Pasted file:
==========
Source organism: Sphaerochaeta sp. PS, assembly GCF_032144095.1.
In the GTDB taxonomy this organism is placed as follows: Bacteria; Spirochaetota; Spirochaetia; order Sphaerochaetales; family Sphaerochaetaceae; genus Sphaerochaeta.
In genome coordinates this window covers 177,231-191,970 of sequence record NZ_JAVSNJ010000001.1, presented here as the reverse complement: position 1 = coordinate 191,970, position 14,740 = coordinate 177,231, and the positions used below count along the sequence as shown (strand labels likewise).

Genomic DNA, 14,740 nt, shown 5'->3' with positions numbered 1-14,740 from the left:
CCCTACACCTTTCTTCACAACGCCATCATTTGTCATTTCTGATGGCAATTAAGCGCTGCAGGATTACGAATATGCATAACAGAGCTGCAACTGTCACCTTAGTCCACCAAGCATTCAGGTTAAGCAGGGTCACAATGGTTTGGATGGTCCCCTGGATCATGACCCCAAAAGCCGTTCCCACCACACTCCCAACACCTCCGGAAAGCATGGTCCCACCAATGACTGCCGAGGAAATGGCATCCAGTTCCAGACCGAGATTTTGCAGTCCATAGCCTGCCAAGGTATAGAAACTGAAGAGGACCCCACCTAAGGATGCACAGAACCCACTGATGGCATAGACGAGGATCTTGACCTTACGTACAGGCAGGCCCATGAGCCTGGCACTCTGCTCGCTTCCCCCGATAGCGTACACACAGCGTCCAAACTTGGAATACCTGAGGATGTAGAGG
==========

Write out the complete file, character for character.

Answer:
Source organism: Sphaerochaeta sp. PS, assembly GCF_032144095.1.
In the GTDB taxonomy this organism is placed as follows: Bacteria; Spirochaetota; Spirochaetia; order Sphaerochaetales; family Sphaerochaetaceae; genus Sphaerochaeta.
In genome coordinates this window covers 177,231-191,970 of sequence record NZ_JAVSNJ010000001.1, presented here as the reverse complement: position 1 = coordinate 191,970, position 14,740 = coordinate 177,231, and the positions used below count along the sequence as shown (strand labels likewise).

Genomic DNA, 14,740 nt, shown 5'->3' with positions numbered 1-14,740 from the left:
CCCTACACCTTTCTTCACAACGCCATCATTTGTCATTTCTGATGGCAATTAAGCGCTGCAGGATTACGAATATGCATAACAGAGCTGCAACTGTCACCTTAGTCCACCAAGCATTCAGGTTAAGCAGGGTCACAATGGTTTGGATGGTCCCCTGGATCATGACCCCAAAAGCCGTTCCCACCACACTCCCAACACCTCCGGAAAGCATGGTCCCACCAATGACTGCCGAGGAAATGGCATCCAGTTCCAGACCGAGATTTTGCAGTCCATAGCCTGCCAAGGTATAGAAACTGAAGAGGACCCCACCTAAGGATGCACAGAACCCACTGATGGCATAGACGAGGATCTTGACCTTACGTACAGGCAGGCCCATGAGCCTGGCACTCTGCTCGCTTCCCCCGATAGCGTACACACAGCGTCCAAACTTGGAATACCTGAGGATGTAGAGG